Writing about yourself is difficult. I feel this particularly when writing a bio in the third person. The sentence starter: "Joshua is..." always feels like an attempt to describe myself with what I think an audience should value about me, which isn't a natural voice.
So for the purpose of a more honest version of an 'about' page, I will write here as if explaining myself to myself.
I listen much more than I talk. Being considerate is how I show affection in my relationships, and making an effort to understand people is how I develop empathy - which I think is important.
Something I like about myself is that I pay attention. Being open to things around me and allowing my environment to affect me feels like the most important thing to my creativity. That is, letting things in. Because of this, I see sensitivity and creativity as the same thing.
My energy is focused on creation
I'm at my best when I'm making or imagining something new, and try to design my life around making this possible. Writing is my best expression of this. It makes me really happy to finish crafting an idea, or get a story across in a way that feels right. I can get really involved with what I'm working on - this website for example - and sometimes find it hard to switch off. When I feel in the flow of creation, there are few reasons to stop. Hunger usually does it.
I'm a slow thinker
Most of the things I come up with, or the solutions I find to problems, come from time spent looking inwards. This makes it important to set aside alone time. This isn't to say I don't benefit greatly from - and enjoy - collaboration. My ideas and work will often develop further with others than what I could do myself - but it does mean I try to avoid overcommitting myself or being overly busy, so I can keep space available for myself. Being a slow thinker, time is tranquility.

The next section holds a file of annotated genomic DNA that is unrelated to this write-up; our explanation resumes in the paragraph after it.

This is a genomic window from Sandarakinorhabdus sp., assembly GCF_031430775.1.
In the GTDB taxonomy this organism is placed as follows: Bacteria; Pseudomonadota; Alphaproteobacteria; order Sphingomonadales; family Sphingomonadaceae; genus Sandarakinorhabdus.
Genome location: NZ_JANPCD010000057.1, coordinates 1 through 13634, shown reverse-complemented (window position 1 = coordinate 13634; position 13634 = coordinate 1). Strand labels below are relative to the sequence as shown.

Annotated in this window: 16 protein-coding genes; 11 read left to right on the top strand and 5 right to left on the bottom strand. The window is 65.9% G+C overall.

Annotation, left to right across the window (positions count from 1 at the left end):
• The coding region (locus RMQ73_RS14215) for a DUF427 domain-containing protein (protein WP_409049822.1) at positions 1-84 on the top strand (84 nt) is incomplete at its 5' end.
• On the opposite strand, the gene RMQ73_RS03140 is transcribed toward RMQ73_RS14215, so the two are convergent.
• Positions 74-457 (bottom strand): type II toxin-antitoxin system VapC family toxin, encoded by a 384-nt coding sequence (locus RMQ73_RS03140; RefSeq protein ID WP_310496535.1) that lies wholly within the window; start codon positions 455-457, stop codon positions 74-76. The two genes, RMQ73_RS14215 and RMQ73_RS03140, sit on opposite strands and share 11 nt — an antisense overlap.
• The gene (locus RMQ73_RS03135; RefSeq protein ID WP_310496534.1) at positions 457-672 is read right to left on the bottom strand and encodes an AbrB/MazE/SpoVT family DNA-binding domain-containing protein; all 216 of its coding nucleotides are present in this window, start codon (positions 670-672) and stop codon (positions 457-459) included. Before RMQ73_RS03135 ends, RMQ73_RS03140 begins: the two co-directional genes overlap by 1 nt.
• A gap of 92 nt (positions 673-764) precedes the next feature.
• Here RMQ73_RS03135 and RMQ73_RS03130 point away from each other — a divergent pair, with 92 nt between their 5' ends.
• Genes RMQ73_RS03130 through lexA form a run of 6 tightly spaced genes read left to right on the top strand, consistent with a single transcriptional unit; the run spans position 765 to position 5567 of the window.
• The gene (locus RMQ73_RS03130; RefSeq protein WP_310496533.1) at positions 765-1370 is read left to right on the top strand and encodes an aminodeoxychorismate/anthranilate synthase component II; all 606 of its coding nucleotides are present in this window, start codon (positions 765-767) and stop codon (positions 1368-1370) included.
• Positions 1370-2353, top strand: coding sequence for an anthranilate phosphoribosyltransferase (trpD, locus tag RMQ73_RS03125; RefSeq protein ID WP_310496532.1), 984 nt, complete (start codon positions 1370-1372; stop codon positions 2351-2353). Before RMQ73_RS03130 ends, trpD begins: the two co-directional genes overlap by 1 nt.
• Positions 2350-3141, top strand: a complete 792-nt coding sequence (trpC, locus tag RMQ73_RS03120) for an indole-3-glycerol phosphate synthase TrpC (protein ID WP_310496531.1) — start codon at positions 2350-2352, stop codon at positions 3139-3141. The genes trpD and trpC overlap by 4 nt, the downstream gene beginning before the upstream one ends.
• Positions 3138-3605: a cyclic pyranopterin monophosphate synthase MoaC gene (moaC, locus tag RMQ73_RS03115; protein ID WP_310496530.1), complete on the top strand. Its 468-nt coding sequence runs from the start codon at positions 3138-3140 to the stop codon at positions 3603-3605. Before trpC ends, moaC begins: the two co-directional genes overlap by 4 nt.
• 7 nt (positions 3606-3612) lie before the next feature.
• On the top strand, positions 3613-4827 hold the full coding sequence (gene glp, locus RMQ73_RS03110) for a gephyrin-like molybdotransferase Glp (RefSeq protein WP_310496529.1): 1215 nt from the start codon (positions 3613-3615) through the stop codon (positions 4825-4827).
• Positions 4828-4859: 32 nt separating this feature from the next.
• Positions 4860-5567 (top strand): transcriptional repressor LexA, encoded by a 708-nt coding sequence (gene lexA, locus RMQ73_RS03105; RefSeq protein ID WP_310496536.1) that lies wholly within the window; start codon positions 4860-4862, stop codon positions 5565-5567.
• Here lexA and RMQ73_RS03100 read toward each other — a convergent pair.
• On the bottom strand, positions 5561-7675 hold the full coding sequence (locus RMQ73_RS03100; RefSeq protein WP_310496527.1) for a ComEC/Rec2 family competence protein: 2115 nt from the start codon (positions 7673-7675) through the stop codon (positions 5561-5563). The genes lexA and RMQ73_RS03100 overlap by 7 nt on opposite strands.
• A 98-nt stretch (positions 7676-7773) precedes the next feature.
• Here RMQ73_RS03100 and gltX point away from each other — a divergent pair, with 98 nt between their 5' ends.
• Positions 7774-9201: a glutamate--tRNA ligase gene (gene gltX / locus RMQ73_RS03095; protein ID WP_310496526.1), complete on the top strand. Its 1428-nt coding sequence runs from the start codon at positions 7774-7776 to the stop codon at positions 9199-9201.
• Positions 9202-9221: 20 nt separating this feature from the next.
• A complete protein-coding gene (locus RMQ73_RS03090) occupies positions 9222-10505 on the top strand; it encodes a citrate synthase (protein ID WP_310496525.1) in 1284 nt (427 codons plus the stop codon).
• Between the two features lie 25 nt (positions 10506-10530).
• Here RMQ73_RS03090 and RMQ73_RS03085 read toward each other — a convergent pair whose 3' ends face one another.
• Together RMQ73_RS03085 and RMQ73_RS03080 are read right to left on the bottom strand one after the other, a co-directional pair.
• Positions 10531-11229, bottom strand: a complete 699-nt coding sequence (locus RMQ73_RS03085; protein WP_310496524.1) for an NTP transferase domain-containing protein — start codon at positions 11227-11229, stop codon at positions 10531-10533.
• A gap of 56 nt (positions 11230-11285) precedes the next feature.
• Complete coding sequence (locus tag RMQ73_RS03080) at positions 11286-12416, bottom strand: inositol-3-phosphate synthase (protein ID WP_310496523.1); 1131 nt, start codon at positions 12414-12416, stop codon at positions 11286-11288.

Nothing I believe is set in stone
I tend to avoid thinking about my personality as 'that's the way I am', because I can't expect to know what I'm capable of understanding in the future. My attitudes towards religion and spirituality are evolving, for example. One thing I do believe is that our identity is managed by our surroundings, which can change with intention.
Sometimes I maintain control to a fault
I generally consider myself an independent person, though I've also seen how wearing that independence as a badge of honour - and trying to maintain that control - can prevent showing people my true self, which limits intimacy. When I fall prey to maintaining control I'm not asking for help, not expressing my emotions naturally, or letting people cross my boundaries to avoid conflict. Part of overcoming this is trying to hear myself better and practice listening to my internal cues. I'm still working on achieving a better balance between thinking and feeling, and surrendering control when it's needed.
I don't have life goals anymore
I used to have a 'bucket list', like many people do. Not on paper, but in my head. For example, I wanted to do a marathon, an ironman, study overseas, write a novel or two. Though I found this painted a picture of life as a whole, where everything was something I wanted to do 'one day'. When I stopped thinking that way, and instead thought more about what decisions would actually serve a better life, I became better able to bring forward the things that created satisfaction and happiness, and left me feeling less 'behind' all the time.
Adding to this: It stresses me out to think in terms of life goals, because everything I want to do is something big. It means I put unnecessary pressure on what I can do each day to contribute to them. But big things are made of many small efforts, and I feel much more present when I think about the importance of those efforts instead.